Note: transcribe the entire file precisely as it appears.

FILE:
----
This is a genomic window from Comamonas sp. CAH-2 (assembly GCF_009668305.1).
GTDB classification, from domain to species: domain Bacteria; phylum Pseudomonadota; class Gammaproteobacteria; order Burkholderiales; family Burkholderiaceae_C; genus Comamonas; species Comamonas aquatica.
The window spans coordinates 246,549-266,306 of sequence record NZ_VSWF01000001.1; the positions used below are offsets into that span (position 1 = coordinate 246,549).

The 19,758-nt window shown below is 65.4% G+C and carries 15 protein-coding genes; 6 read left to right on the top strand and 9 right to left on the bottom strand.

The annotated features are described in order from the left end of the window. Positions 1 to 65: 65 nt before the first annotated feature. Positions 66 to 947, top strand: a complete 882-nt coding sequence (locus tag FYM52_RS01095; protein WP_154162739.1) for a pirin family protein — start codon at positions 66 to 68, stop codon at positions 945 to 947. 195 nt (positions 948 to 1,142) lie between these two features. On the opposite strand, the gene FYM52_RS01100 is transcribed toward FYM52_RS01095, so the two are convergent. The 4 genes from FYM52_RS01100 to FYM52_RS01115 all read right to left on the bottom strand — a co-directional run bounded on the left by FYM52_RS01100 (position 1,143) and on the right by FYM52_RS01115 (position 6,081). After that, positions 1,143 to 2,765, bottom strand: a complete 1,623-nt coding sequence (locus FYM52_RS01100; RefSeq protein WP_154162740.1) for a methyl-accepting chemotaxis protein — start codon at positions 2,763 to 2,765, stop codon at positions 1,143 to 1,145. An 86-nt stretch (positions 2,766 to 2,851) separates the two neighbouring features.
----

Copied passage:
This is a genomic window from Comamonas sp. CAH-2 (assembly GCF_009668305.1).
GTDB classification, from domain to species: domain Bacteria; phylum Pseudomonadota; class Gammaproteobacteria; order Burkholderiales; family Burkholderiaceae_C; genus Comamonas; species Comamonas aquatica.
The window spans coordinates 246,549-266,306 of sequence record NZ_VSWF01000001.1; the positions used below are offsets into that span (position 1 = coordinate 246,549).

The 19,758-nt window shown below is 65.4% G+C and carries 15 protein-coding genes; 6 read left to right on the top strand and 9 right to left on the bottom strand.

The annotated features are described in order from the left end of the window. Positions 1 to 65: 65 nt before the first annotated feature. Positions 66 to 947, top strand: a complete 882-nt coding sequence (locus tag FYM52_RS01095; protein WP_154162739.1) for a pirin family protein — start codon at positions 66 to 68, stop codon at positions 945 to 947. 195 nt (positions 948 to 1,142) lie between these two features. On the opposite strand, the gene FYM52_RS01100 is transcribed toward FYM52_RS01095, so the two are convergent. The 4 genes from FYM52_RS01100 to FYM52_RS01115 all read right to left on the bottom strand — a co-directional run bounded on the left by FYM52_RS01100 (position 1,143) and on the right by FYM52_RS01115 (position 6,081). After that, positions 1,143 to 2,765, bottom strand: a complete 1,623-nt coding sequence (locus FYM52_RS01100; RefSeq protein WP_154162740.1) for a methyl-accepting chemotaxis protein — start codon at positions 2,763 to 2,765, stop codon at positions 1,143 to 1,145. An 86-nt stretch (positions 2,766 to 2,851) separates the two neighbouring features.